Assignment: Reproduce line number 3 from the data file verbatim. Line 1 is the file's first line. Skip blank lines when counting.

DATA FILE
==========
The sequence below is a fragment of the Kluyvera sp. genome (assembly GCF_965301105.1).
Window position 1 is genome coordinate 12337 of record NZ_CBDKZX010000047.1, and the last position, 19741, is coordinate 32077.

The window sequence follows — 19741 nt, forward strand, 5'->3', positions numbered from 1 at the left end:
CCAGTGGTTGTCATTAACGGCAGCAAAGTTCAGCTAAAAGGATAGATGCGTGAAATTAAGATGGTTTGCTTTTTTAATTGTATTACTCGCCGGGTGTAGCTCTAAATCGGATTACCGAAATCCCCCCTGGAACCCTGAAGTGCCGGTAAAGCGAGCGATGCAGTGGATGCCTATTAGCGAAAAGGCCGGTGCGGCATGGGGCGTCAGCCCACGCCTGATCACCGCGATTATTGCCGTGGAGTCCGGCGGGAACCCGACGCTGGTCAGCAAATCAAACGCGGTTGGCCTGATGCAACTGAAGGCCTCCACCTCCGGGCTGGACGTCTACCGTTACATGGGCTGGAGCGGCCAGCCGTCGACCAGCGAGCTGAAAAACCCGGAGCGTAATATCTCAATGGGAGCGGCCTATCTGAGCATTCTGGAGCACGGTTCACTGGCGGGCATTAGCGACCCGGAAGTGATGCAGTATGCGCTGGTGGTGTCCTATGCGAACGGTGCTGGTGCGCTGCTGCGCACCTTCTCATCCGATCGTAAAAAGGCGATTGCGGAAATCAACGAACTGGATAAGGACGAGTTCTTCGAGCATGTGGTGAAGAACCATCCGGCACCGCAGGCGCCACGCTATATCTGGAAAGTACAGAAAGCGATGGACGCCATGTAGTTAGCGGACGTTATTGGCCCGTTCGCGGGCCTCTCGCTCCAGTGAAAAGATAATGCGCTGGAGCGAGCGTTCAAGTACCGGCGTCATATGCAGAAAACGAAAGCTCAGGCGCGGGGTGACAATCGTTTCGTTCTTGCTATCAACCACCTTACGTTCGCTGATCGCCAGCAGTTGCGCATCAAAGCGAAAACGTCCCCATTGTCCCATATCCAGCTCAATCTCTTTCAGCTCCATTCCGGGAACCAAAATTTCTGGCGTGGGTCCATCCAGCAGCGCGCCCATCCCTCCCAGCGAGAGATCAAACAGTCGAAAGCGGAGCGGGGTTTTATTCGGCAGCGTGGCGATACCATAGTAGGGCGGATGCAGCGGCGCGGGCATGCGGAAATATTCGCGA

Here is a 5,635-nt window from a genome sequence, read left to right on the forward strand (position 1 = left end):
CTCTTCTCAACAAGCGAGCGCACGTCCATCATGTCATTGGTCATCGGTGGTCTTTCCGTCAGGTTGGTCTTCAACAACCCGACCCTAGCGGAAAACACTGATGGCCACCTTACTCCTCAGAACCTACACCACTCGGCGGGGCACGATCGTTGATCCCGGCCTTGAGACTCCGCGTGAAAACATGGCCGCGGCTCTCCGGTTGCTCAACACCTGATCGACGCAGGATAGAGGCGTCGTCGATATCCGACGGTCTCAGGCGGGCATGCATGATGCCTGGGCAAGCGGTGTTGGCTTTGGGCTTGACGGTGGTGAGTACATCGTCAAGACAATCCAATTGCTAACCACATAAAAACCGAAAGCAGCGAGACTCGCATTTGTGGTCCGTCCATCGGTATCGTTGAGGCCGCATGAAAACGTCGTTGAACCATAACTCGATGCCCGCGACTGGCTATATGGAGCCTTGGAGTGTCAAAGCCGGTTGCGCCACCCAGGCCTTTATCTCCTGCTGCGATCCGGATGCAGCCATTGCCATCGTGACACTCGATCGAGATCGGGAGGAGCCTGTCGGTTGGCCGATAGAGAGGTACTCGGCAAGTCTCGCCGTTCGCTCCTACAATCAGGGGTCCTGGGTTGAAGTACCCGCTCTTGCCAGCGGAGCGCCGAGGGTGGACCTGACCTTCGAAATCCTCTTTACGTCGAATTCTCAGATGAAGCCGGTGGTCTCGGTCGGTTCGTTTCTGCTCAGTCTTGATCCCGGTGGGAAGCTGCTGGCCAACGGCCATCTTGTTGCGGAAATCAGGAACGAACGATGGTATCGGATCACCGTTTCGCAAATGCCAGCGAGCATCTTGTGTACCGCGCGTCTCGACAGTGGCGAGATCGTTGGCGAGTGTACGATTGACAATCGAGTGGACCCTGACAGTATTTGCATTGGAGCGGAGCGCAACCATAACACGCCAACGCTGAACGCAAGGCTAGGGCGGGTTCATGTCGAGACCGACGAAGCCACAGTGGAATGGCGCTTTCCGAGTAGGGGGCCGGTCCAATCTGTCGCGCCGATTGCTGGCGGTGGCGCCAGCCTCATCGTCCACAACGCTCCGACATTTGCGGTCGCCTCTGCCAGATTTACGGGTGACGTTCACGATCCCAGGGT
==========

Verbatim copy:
The window sequence follows — 19741 nt, forward strand, 5'->3', positions numbered from 1 at the left end: